For half the money you could have picked up an RO undersink unit that would be far more effective than a countertop type setup. Or for even less you could have nabbed a Brita which ultimately has the same filter as that Berkey.

Berkey's and Britas are probably great for taking weird tastes or odors out of water. But you won't find either on the lists of real systems meant to remove the real bad stuff.
 
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Woody5506

Minister of Fire
Feb 14, 2017
768
Rochester NY
Brita is only popular because they are cheap. They don't filter heavy metals, pathogenic bacteria/viruses, and do a poor job at pretty much everything else. Their filters are good for something like 40 gallons vs a Berkey black filter good for 6,000 + gallons, plus fluoride filtering capability. Not trying to have a pissing match here just saying I really don't know how you could compare Brita to Berkey or the others I listed. I've never seen Brita be regarded as any type of decent filter when compared to higher end brands. If NSF certification is important to you then get the Propur which is certified. Either way, there's endless independent studies around the web comparing all this stuff, constant back and forth over RO vs quality gravity filters and so on, and the Berkey outperforms everyone in the gravity filter category. If RO is your thing then thats cool too, I'm just simply throwing it out there that there's other highly effective options.


 

peakbagger

Minister of Fire
Jul 11, 2008
5,143
Northern NH
Nothing for or against the Berkey but both of the cited links are pretty sketchy. The Water Filter Labs "test" seems to exclude a fairly important bit of data which is if any of the listed contaminants were actually in the feedwater?. If I feed a filter distilled water with zero contaminants and the test is if there is any present at the outlet then the filter was 100% effective. The other link sure looks like they may be beholden to Berkey.

Inherently GAC is pretty well known. A gravity filter is as good as bad as the depth of the filter media. Unlike a pressurized filter, the velocity is low and the pressure doesnt tend to "rat hole" the product. With that in mind as long as Berkey uses quality media it should work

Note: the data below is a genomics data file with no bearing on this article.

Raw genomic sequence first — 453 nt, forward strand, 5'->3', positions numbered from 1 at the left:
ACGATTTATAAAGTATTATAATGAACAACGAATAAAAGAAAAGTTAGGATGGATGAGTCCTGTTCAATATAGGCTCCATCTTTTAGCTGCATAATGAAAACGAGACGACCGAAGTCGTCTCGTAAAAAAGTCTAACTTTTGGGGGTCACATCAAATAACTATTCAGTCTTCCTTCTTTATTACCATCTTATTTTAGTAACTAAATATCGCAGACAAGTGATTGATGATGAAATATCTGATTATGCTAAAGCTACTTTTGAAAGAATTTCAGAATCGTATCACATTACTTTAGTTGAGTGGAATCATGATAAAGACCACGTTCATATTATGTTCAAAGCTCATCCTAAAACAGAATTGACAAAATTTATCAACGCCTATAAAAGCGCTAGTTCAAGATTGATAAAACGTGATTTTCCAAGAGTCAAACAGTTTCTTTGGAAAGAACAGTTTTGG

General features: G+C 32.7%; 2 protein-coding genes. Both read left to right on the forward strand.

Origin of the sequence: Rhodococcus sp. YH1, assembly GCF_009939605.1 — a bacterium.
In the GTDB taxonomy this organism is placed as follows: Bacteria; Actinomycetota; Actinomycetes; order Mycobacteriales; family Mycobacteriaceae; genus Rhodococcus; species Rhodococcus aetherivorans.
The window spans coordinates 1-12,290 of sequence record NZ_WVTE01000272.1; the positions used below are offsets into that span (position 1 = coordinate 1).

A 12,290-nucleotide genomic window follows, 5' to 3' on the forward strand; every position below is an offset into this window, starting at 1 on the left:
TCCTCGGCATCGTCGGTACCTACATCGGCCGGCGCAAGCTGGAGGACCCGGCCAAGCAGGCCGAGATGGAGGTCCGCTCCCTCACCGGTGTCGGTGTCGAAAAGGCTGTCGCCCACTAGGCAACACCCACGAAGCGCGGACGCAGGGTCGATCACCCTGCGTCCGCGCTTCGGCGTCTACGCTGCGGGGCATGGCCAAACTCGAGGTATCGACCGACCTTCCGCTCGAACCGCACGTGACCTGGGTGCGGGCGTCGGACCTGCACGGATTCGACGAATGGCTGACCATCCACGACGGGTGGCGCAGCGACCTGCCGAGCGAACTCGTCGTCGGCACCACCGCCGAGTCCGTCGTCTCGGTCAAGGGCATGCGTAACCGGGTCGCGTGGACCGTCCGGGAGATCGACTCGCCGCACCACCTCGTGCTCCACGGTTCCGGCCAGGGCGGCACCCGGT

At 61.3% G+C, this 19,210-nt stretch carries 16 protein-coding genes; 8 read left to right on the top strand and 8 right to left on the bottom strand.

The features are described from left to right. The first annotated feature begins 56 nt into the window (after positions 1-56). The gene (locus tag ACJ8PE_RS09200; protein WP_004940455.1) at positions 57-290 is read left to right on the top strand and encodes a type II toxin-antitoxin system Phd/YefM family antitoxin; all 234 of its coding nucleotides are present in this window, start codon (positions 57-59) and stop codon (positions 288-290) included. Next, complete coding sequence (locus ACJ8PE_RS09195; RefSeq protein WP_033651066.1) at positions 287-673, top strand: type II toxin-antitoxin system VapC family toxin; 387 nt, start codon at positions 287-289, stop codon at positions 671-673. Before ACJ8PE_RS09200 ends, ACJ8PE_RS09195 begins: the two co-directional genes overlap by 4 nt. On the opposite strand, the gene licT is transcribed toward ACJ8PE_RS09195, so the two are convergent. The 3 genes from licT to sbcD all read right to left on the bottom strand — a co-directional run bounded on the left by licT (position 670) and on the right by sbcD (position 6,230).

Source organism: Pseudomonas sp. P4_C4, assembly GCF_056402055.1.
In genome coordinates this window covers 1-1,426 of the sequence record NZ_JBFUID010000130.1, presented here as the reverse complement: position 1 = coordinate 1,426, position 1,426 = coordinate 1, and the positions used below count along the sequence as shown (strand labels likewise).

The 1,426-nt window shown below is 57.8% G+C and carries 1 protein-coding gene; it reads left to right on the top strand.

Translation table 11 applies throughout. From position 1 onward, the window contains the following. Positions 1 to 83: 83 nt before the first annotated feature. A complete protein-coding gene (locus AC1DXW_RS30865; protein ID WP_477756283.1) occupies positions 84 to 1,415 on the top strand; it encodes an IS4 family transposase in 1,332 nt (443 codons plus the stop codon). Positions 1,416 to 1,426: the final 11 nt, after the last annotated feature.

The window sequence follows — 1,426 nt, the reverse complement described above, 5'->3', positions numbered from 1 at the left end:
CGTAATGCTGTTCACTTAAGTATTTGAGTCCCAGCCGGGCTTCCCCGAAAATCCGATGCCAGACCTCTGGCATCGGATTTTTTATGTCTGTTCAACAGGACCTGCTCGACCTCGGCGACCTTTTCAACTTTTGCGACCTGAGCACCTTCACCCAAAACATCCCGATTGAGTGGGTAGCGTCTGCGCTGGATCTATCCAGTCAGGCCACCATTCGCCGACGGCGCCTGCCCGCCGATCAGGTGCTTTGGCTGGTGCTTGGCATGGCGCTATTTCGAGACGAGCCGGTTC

On occasion I deal with boiler feedwater for superheated steam fed to steam turbines. Power plants go with what works and skip the hype. The water has to be super pure as any impurities foul up the clearances of the blades. Generally the systems use sediment filters up ahead of deep bed ion exchange resins. Newer systems use reverse osmosis as they cost less to install and maintain. I dont see activated carbon in any of the systems. I have looked at electrodeionization (EDI) systems in the past which seem to be the best technology for raw water but its not a good fit for an operation that recycles its condensate as the EDI membranes will not hold up to heat. Some of the RO tehnologies have the same issue. Usually there is ion exchange system on the return condensate as it designed for heat.

I did have a chance in my career to work on a system designed by Eastman Kodak in the 1880s to treat water to remove dissolved color from the water to make photo graphic paper whihc had to be ultra white, it used deep gravity beds of crushed coal ( a precursor to activated carbon). The plant is still running after 140 years although the current owner does a poor job maintaining it. GAC and crushed coal both have only limited capacity to absorb contaminants so generally conductivity testing is used to confirm that the systems are operating correctly.
 

stee6043

Minister of Fire
Aug 22, 2008
2,648
West Michigan
Brita is only popular because they are cheap. They don't filter heavy metals, pathogenic bacteria/viruses, and do a poor job at pretty much everything else. Their filters are good for something like 40 gallons vs a Berkey black filter good for 6,000 + gallons, plus fluoride filtering capability. Not trying to have a pissing match here just saying I really don't know how you could compare Brita to Berkey or the others I listed. I've never seen Brita be regarded as any type of decent filter when compared to higher end brands. If NSF certification is important to you then get the Propur which is certified. Either way, there's endless independent studies around the web comparing all this stuff, constant back and forth over RO vs quality gravity filters and so on, and the Berkey outperforms everyone in the gravity filter category. If RO is your thing then thats cool too, I'm just simply throwing it out there that there's other highly effective options.


Agree on the pissing match. I enjoy these discussions, I'm not trying to make any of this personal. I'm just trying to help have an informed discussion.